Lara B Aknin, PhD Bernardo Andretti, MSc Rafael Goldszmidt, PhD Prof John F Helliwell, DPhil Anna Petherick, DPhil Prof Jan-Emmanuel De Neve, PhD Prof Elizabeth W Dunn, PhD Daisy Fancourt, PhD Prof Elkhonon Goldberg, PhD Sarah P Jones, BSc Ozge Karadag, MD Elie Karam, MD Prof Richard Layard, FBA Prof Shekhar Saxena, MD Emily Thornton, BA Ashley Whillans, PhD Jamil Zaki, PhD
In this longitudinal analysis, we combined daily policy stringency data from the Oxford COVID-19 Government Response Tracker with psychological distress scores and life evaluations captured in the Imperial College London-YouGov COVID-19 Behaviour Tracker Global Survey in fortnightly cross-sections from samples of 15 countries between April 27, 2020, and June 28, 2021. The mental health questions provided a sample size of 432 642 valid responses, with an average of 14 918 responses every 2 weeks. To investigate how policy stringency was associated with mental health, we considered two potential mediators: observed physical distancing and perceptions of the government's handling of the pandemic. Countries were grouped on the basis of their response to the COVID-19 pandemic as those pursuing an elimination strategy (countries that aimed to eliminate community transmission of SARS-CoV-2 within their borders) or those pursuing a mitigation strategy (countries that aimed to control SARS-CoV-2 transmission). Using a combined dataset of country-level and individual-level data, we estimated linear regression models with country-fixed effects (ie, dummy variables representing the countries in our sample) and with individual and contextual covariates. Additionally, we analysed data from a sample of Nordic countries, to compare Sweden (that pursued a mitigation strategy) to other Nordic countries (that adopted a near-elimination strategy).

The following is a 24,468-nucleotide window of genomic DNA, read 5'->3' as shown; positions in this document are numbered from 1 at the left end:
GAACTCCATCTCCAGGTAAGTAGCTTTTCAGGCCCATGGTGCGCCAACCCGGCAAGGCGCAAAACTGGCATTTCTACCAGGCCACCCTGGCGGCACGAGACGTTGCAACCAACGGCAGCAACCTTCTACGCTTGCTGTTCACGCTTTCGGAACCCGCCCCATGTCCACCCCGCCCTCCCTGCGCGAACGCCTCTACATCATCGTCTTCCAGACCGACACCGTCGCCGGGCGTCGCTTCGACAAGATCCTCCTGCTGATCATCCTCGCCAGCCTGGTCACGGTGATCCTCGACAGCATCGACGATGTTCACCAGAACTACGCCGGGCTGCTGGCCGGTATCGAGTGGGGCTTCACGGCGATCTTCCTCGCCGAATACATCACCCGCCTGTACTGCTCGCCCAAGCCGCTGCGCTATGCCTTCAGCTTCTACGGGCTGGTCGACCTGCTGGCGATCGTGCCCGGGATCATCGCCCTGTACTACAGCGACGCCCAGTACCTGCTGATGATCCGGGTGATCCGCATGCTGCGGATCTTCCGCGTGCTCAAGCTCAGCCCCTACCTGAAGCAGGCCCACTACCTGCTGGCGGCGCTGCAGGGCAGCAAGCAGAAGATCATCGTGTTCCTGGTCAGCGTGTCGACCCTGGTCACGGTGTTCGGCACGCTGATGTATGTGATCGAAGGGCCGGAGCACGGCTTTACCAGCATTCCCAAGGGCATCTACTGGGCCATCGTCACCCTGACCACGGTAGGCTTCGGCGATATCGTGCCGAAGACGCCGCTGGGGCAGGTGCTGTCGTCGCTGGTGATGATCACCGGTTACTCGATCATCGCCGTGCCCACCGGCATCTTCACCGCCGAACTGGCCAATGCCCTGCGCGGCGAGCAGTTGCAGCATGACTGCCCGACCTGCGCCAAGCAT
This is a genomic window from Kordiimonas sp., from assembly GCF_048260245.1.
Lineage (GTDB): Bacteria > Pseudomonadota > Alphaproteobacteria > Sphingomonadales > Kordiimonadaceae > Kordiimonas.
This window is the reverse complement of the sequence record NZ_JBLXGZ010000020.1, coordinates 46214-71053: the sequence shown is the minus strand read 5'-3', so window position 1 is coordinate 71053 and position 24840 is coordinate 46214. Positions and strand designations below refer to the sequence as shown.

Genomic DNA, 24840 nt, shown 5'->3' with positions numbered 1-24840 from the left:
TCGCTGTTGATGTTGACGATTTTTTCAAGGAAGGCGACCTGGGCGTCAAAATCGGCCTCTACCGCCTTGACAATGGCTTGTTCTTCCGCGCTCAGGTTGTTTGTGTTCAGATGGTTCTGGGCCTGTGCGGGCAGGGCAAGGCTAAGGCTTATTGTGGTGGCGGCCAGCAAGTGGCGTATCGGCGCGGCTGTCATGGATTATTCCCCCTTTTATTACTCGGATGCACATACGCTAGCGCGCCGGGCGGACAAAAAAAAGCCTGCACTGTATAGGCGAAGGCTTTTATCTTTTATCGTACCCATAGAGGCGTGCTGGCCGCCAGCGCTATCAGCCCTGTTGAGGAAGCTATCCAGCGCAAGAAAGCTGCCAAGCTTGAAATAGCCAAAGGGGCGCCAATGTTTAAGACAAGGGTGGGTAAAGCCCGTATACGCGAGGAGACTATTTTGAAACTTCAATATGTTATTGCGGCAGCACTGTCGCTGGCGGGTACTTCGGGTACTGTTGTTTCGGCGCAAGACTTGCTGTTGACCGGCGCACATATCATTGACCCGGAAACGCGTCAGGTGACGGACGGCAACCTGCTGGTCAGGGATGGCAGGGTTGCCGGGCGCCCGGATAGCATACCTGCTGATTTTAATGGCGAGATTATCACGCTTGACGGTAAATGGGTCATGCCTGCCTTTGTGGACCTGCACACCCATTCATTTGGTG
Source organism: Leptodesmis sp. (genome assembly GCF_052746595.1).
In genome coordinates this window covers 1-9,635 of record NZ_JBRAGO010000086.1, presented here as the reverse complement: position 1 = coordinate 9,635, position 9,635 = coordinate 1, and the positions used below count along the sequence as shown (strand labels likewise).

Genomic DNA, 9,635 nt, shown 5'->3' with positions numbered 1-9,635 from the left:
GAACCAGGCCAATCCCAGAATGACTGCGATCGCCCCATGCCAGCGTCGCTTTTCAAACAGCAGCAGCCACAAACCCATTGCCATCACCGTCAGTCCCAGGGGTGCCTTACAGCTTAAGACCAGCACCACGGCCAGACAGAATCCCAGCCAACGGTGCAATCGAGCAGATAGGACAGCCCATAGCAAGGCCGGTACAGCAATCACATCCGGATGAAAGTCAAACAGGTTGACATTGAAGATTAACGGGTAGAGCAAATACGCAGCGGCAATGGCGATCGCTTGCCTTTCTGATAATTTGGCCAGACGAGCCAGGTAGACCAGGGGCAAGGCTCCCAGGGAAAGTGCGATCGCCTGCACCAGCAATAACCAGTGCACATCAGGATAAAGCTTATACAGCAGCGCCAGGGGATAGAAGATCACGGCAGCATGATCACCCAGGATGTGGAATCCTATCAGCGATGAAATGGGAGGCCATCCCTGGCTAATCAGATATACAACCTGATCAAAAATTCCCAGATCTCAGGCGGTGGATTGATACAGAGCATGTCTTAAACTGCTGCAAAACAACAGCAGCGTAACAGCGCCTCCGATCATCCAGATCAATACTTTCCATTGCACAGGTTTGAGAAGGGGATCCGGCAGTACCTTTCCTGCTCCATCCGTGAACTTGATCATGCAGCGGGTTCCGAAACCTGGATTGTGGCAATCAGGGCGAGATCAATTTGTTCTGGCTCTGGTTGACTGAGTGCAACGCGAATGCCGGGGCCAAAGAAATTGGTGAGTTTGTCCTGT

Controlling for individual and contextual variables, higher policy stringency was associated with higher mean psychological distress scores and lower life evaluations (standardised coefficients β=0·014 [95% CI 0·005 to 0·023] for psychological distress; β=–0·010 [–0·015 to –0·004] for life evaluation). Pandemic intensity (number of deaths per 100 000 inhabitants) was also associated with higher mean psychological distress scores and lower life evaluations (standardised coefficients β=0·016 [0·008 to 0·025] for psychological distress; β=–0·010 [–0·017 to –0·004] for life evaluation). The negative association between policy stringency and mental health was mediated by observed physical distancing and perceptions of the government's handling of the pandemic. We observed that countries pursuing an elimination strategy used different policy timings and intensities compared with countries pursuing a mitigation strategy. The containment policies of countries pursuing elimination strategies were on average less stringent, and fewer deaths were observed.